AUDI A8 - Vorsprung durch Technik
The Audi A8 is a full-size luxury car built by the German automaker Audi to replace the V8 model as its flagship offering. First brought to the market in 1994, most versions of the A8 have featured Quattro all-wheel-drive as standard as well as a multitronic or tiptronic automatic transmission. The A8 rivals long-running German competitors, the Mercedes-Benz S-Class and BMW 7 Series, along with the Jaguar XJ8, Lexus LS, and the long wheelbase Volkswagen Phaeton; all are competitors in the same size and price category. Two generations of the A8 have been produced thus far in both short and long wheelbase form.
Audi S8 2007 model
First generation (1994-2003)
The A8 debuted in Europe in 1994, although it wasn't until 1997 that it became available in North America. Unlike the V8 model, which was built on an existing steel platform, the A8 debuted on Audi's then-new D2 platform, an all aluminum space frame which helped to significantly reduce weight without being any less rigid. The sedan was offered in both the A8 and the A8L long-wheelbase version. The A8L has 5 inches of additional wheelbase, which are entirely devoted to rear-seat space. In addition to being the world's first car built on an entirely aluminum platform, updates to the car in 1997 included the addition of six interior airbags, making the A8 the first vehicle to be so equipped.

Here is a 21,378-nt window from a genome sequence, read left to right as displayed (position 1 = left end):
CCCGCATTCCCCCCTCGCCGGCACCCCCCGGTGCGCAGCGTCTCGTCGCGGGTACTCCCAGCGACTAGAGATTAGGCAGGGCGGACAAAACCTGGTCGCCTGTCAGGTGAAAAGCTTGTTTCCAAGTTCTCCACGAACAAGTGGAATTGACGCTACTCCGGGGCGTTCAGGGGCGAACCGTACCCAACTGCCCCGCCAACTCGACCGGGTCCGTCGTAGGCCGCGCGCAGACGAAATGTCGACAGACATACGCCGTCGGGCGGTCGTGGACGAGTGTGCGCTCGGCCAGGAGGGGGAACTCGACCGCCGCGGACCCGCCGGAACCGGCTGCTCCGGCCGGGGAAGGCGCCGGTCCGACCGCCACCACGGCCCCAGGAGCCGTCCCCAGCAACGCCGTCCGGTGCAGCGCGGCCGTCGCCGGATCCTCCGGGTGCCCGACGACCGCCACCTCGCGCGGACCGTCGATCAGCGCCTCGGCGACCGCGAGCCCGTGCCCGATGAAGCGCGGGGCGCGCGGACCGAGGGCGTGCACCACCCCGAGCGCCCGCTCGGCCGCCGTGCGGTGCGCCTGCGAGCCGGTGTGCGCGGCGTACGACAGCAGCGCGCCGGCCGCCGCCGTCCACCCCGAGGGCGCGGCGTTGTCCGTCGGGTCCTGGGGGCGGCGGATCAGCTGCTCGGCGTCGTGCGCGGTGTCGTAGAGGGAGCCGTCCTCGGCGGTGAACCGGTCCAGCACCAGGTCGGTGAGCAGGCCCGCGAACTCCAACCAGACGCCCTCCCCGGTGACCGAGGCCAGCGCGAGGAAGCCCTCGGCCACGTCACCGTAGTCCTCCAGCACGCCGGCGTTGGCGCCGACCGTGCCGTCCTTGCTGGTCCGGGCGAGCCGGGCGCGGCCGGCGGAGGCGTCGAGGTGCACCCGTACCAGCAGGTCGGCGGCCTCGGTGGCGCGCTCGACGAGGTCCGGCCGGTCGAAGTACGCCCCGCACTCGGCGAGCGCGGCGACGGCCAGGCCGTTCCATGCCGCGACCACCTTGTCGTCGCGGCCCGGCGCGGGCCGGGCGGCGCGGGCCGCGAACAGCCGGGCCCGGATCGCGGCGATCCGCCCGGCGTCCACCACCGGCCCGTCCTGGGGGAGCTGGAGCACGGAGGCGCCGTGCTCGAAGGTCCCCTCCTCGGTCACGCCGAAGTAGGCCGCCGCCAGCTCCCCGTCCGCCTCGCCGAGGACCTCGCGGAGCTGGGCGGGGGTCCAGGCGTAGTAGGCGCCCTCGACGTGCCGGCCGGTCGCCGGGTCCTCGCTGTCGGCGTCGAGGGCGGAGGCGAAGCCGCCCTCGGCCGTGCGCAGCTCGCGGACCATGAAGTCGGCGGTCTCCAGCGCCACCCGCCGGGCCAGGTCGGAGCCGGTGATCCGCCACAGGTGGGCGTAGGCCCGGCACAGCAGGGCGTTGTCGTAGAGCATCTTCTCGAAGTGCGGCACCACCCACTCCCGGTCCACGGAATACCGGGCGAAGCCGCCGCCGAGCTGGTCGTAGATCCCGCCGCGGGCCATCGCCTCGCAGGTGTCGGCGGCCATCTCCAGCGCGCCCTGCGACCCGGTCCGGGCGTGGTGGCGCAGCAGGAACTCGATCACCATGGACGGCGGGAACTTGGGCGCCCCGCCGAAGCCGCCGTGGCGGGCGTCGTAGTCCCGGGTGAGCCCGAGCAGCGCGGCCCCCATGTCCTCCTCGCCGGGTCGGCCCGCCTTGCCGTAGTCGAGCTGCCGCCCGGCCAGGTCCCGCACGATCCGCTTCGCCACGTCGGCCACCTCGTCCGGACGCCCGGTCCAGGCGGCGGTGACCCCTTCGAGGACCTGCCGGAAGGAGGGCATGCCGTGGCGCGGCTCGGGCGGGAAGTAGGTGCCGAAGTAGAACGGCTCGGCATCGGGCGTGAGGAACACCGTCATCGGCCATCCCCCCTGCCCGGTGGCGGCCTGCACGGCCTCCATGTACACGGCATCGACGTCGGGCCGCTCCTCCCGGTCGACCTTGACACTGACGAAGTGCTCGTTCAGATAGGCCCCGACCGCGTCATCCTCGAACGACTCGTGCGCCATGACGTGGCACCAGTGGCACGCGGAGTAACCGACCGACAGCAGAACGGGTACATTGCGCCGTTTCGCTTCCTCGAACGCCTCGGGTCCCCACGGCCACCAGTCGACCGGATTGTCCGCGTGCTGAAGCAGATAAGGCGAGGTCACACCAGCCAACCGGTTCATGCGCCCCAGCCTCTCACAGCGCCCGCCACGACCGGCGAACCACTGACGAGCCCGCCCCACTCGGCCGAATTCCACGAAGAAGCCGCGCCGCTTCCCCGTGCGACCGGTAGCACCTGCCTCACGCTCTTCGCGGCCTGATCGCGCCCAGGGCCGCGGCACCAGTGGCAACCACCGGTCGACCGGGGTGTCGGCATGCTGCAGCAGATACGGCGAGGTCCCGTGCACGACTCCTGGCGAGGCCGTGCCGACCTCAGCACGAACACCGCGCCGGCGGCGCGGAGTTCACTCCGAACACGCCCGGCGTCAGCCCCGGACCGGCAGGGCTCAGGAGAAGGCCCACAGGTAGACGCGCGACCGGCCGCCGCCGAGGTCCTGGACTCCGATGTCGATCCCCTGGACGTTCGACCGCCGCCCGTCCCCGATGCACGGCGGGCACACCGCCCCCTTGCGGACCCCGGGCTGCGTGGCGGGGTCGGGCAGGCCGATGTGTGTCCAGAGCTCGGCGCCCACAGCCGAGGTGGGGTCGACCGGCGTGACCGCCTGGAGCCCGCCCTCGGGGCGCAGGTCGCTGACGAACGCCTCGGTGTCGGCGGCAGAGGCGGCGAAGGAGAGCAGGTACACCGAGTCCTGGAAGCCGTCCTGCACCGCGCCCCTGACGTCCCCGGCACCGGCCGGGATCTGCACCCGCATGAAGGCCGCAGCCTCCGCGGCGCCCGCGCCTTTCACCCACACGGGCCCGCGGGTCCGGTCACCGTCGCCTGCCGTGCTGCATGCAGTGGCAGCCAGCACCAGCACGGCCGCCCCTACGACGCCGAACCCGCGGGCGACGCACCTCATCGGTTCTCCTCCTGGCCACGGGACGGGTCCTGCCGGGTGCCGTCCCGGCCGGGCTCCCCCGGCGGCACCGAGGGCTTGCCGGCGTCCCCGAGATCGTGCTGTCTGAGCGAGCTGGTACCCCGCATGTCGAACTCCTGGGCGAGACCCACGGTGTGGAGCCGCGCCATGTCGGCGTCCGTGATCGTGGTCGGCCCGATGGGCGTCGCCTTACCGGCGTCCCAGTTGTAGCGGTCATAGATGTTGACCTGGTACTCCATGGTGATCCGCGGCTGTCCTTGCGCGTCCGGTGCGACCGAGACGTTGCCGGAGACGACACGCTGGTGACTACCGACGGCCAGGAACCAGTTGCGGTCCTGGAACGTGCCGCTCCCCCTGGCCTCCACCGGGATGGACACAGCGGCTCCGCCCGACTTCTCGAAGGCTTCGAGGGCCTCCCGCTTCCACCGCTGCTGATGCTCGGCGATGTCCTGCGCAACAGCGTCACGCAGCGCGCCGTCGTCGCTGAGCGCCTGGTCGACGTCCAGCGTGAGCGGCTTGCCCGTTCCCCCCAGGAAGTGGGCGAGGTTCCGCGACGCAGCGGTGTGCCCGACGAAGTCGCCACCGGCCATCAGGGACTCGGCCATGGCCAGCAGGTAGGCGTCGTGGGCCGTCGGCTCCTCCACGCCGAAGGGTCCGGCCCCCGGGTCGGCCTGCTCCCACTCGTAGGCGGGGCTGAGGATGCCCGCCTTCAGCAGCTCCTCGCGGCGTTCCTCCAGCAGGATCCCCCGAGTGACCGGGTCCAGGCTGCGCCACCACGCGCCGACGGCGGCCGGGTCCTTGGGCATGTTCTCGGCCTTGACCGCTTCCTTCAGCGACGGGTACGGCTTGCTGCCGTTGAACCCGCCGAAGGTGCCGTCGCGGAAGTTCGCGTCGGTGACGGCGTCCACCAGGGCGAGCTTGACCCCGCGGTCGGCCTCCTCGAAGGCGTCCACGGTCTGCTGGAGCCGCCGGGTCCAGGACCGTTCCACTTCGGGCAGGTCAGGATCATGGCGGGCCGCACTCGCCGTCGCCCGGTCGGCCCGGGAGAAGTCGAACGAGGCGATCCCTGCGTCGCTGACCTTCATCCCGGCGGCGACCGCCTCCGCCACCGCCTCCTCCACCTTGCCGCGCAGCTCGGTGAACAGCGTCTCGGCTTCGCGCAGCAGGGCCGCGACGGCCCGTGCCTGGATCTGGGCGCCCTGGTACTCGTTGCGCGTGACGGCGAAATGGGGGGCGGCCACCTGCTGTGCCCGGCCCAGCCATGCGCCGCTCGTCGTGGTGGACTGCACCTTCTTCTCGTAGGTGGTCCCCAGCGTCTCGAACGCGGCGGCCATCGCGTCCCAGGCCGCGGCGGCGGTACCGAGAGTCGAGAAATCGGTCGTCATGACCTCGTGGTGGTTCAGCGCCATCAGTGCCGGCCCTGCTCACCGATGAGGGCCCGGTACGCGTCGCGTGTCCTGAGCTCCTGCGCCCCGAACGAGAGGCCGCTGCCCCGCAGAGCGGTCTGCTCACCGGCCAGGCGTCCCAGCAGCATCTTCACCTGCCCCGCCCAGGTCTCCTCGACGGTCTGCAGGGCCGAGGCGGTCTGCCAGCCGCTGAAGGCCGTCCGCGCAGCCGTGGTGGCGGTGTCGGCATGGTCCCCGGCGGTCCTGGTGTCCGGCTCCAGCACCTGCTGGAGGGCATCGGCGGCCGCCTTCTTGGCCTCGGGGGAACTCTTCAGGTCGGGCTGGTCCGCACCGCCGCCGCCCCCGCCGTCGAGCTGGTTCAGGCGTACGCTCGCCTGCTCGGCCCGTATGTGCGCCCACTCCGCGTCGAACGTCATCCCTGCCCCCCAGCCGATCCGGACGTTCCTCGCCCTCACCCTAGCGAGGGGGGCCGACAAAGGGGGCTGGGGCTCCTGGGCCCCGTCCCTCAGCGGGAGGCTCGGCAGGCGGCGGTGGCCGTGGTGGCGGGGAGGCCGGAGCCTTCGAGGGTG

For 1997, the new A8, in addition to being available in short and long wheel base forms, is available with front-wheel drive or all-wheel drive Quattro. The front wheel drive model is powered by a 3.7L V8 producing 230hp while the Quattro receives Audi's 4.2L V8, which produces 300hp. Being a luxury car, the A8 includes all the standard amenities seen in cars of its class like dual-zone climate control, real wood and leather interior, 14-way power and heated seats, and a premium Bose audio system. Audi's flagship received a few tweaks for 1999 with new colors and restructuring of option packages. The warm weather package was now offered with a solar sunroof that would allow the car to turn on the air conditioning or heating without turning on the motor of the car. Changes to all models included a regular sized passenger mirror in lieu of the small one that had been offered on all Audi's previously and a first aid kit located in the rear armrest.
The 2000 model year saw front-end re freshening with new, larger, clear headlights, a revised grill, and lower front valance with standard projection fog lamps. On the interior, the seats received a new, horizontal stitch pattern instead of the many vertical lines. Also, the 3.7 Liter front-wheel drive model was dropped leaving the 4.2 Quattro and 4.2L Quattro to continue on. The main difference between the two models now was the added 5 inches of rear legroom, a navigation system which was available on the 4.2, and heated rear seats.